This improves the tourism experience, and reduces the high cost of cleaning up the environment.
• Encourage the use of waste disposal technologies with the least impact on the environment, such as recycling and waste management systems. Where communities have recycling systems, use them; where they do not, help develop them.
• Dispose of waste in a safe and appropriate way, for example by compacting your garbage and taking it with you.
• Use biodegradable or recyclable product packaging.
• Minimise the consumption of fossil fuels, avoid motorised transport where possible, and do not use motorised transport (snowmobiles, etc.) for purposes other than getting from one place to another.
• Support the development and use of lodgings that conserve energy, recycle, and dispose of waste and garbage in appropriate ways.
• Support efforts to clean up and restore areas where the environment has been damaged.
5. Respect Local Cultures Tourism should not change the lifestyles of peoples and communities unless they want it to do so.
• Respect the rights and wishes of local and indigenous peoples.
• Ask for permission before visiting sites that communities currently use, such as churches and other holy places, graveyards, camps, and fishing sites.
6. Respect Historic and Scientific Sites Archaeological, historic, prehistoric and scientific sites and remains are important to local heritage and to science. Disturbing them diminishes their value and is often illegal.
• Respect the value of these sites and remains and promote their protection.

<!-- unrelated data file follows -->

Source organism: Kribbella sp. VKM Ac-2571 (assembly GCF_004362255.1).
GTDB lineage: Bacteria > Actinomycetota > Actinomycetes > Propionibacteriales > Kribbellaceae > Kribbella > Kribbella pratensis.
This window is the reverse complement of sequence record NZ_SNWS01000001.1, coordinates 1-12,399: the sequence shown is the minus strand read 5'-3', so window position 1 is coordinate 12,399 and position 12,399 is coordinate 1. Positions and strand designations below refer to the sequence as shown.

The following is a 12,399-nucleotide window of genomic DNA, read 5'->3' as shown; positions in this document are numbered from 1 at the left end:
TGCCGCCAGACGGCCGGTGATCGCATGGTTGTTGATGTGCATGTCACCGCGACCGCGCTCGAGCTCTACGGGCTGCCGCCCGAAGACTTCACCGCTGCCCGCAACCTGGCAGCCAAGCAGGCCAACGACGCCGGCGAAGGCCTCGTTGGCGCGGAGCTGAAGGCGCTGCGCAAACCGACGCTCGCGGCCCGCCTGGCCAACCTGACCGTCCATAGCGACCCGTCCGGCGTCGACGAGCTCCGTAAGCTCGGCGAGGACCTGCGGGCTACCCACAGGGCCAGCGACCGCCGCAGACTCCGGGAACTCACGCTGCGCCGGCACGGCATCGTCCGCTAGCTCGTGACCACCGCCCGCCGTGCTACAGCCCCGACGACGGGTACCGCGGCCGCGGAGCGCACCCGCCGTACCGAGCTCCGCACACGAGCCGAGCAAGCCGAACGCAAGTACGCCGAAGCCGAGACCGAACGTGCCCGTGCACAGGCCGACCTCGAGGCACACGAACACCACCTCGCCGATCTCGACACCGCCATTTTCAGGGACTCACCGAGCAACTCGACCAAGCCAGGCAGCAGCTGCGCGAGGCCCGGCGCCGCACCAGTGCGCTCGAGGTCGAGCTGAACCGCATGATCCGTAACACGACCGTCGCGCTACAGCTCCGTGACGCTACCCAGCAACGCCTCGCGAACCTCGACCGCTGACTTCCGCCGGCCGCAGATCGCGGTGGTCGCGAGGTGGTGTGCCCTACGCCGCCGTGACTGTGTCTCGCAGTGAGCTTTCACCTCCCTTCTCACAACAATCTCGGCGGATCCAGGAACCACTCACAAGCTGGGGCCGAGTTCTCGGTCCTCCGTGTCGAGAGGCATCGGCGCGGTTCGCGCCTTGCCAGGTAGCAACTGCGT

7. Arctic Communities Should Benefit from Tourism Local involvement in the planning of tourism helps to ensure that tourism addresses environmental and cultural concerns.
This should maximise benefits and minimise damage to communities. It should also enhance the quality of the tourism experience.
• Seek and support local community involvement and partnership in tourism.
• Promote the recruitment, training, and employment in tourism of local people.
8. Trained Staff Are the Key to Responsible Tourism Staff education and training should integrate environmental, cultural, social, and legal issues.
This type of training increases the quality of tourism. Staff should be role models for tourists.
• Encourage staff to behave responsibly and encourage tourists to do so as well.
• Familiarise staff with applicable laws and regulations.
9. Make Your Trip an Opportunity to Learn About the Arctic
When tourists learn about communities and the environment, tourism provides the most benefits for all concerned and does the least damage. Knowledge and a positive experience enable tourists to act as ambassadors for Arctic environmental protection.
• Provide information about environmental, cultural, and social issues as an essential part of responsible tourism.
• Apply the codes of conduct as a way to promote responsible tourism attitudes and actions.
10. Follow Safety Rules The Arctic can be a treacherous environment and everyone involved in Arctic tourism needs to exercise caution and follow safety rules and practices.
Failure to do can result in serious injury and costly rescue or medical intervention that burdens communities.
• Ensure that your actions follow accepted safe practices and comply with regulations.
• Ensure that everyone involved in Arctic tourism receive information and training about safety procedures.